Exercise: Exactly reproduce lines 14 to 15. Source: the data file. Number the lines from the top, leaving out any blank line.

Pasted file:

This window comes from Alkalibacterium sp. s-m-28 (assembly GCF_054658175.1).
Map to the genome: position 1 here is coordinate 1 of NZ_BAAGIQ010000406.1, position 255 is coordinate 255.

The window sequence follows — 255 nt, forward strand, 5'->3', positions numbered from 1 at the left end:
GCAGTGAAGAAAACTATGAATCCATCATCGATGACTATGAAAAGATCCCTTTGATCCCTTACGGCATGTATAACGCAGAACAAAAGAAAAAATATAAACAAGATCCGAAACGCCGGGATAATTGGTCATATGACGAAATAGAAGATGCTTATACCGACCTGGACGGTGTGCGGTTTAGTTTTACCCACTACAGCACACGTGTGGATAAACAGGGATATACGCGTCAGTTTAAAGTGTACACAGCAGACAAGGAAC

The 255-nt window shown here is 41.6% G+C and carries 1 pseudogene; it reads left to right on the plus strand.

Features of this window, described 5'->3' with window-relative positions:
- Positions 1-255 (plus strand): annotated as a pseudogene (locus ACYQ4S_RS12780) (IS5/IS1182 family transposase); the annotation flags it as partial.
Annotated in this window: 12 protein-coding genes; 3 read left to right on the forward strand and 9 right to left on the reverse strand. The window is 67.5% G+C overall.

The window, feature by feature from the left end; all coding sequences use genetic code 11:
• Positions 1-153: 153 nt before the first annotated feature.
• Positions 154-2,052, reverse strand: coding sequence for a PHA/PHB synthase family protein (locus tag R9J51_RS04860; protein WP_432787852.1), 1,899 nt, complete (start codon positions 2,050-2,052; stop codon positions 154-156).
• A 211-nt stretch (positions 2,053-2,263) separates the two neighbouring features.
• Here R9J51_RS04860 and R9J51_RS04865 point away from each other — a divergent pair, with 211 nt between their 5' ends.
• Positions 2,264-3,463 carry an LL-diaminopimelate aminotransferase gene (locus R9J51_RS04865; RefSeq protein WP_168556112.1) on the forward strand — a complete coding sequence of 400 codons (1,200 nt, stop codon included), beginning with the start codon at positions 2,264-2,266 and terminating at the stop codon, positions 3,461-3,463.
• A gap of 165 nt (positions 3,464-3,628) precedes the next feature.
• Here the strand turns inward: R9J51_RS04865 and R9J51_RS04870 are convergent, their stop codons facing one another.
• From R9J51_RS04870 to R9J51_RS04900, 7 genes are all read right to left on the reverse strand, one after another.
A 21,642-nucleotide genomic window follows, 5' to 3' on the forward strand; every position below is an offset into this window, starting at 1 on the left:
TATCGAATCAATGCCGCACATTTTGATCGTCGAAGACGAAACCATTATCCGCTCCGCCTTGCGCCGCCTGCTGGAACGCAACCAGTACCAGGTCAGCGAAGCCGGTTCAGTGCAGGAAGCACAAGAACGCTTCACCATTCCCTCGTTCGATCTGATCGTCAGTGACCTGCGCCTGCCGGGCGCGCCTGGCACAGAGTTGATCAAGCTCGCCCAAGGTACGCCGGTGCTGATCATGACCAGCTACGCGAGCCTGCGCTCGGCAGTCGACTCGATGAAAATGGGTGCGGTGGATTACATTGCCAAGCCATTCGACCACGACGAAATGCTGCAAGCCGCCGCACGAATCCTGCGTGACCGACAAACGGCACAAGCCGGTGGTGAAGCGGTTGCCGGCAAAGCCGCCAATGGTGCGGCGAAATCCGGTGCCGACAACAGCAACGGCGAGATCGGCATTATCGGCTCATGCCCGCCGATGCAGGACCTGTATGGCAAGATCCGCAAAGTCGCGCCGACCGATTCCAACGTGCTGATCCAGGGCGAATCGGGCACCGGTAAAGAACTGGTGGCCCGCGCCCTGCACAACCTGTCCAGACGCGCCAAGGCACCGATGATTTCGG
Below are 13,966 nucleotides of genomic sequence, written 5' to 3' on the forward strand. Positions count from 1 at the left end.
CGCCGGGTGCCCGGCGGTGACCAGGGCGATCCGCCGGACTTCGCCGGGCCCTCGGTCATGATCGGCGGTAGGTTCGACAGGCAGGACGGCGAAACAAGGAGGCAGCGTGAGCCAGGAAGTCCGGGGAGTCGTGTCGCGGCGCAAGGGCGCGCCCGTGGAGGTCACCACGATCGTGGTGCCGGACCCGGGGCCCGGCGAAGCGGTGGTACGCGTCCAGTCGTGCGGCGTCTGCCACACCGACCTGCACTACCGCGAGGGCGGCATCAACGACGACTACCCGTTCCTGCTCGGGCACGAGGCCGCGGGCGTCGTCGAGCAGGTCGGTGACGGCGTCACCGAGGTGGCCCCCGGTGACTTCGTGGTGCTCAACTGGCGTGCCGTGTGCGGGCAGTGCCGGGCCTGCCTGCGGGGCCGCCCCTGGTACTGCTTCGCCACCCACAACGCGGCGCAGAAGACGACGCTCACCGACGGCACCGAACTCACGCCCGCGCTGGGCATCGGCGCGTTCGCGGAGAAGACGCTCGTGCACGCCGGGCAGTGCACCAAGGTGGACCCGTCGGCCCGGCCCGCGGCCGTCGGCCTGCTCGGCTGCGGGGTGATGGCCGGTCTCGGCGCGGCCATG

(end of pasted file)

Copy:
• Positions 2,264-3,463 carry an LL-diaminopimelate aminotransferase gene (locus R9J51_RS04865; RefSeq protein WP_168556112.1) on the forward strand — a complete coding sequence of 400 codons (1,200 nt, stop codon included), beginning with the start codon at positions 2,264-2,266 and terminating at the stop codon, positions 3,461-3,463.
• A gap of 165 nt (positions 3,464-3,628) precedes the next feature.